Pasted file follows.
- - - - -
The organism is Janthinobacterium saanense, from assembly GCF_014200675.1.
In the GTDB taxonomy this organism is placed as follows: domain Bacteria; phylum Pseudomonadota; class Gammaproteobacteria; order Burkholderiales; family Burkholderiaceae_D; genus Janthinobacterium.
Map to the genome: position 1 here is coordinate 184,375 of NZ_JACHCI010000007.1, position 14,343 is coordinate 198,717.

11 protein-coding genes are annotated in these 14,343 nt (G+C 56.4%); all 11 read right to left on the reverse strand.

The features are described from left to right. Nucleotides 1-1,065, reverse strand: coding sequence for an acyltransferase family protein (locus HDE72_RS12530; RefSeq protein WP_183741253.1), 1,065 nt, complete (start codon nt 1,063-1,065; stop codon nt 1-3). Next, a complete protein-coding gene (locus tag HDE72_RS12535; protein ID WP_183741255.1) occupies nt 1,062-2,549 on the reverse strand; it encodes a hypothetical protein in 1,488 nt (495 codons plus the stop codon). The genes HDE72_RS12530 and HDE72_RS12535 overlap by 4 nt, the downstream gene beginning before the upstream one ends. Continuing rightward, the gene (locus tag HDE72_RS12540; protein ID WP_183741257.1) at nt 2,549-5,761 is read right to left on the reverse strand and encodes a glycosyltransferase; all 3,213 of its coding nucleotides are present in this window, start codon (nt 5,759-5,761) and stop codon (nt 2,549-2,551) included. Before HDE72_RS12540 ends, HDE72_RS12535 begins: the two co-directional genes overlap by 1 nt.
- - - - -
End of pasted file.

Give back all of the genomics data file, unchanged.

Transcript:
The organism is Janthinobacterium saanense, from assembly GCF_014200675.1.
In the GTDB taxonomy this organism is placed as follows: domain Bacteria; phylum Pseudomonadota; class Gammaproteobacteria; order Burkholderiales; family Burkholderiaceae_D; genus Janthinobacterium.
Map to the genome: position 1 here is coordinate 184,375 of NZ_JACHCI010000007.1, position 14,343 is coordinate 198,717.

11 protein-coding genes are annotated in these 14,343 nt (G+C 56.4%); all 11 read right to left on the reverse strand.

The features are described from left to right. Nucleotides 1-1,065, reverse strand: coding sequence for an acyltransferase family protein (locus HDE72_RS12530; RefSeq protein WP_183741253.1), 1,065 nt, complete (start codon nt 1,063-1,065; stop codon nt 1-3). Next, a complete protein-coding gene (locus tag HDE72_RS12535; protein ID WP_183741255.1) occupies nt 1,062-2,549 on the reverse strand; it encodes a hypothetical protein in 1,488 nt (495 codons plus the stop codon). The genes HDE72_RS12530 and HDE72_RS12535 overlap by 4 nt, the downstream gene beginning before the upstream one ends. Continuing rightward, the gene (locus tag HDE72_RS12540; protein ID WP_183741257.1) at nt 2,549-5,761 is read right to left on the reverse strand and encodes a glycosyltransferase; all 3,213 of its coding nucleotides are present in this window, start codon (nt 5,759-5,761) and stop codon (nt 2,549-2,551) included. Before HDE72_RS12540 ends, HDE72_RS12535 begins: the two co-directional genes overlap by 1 nt.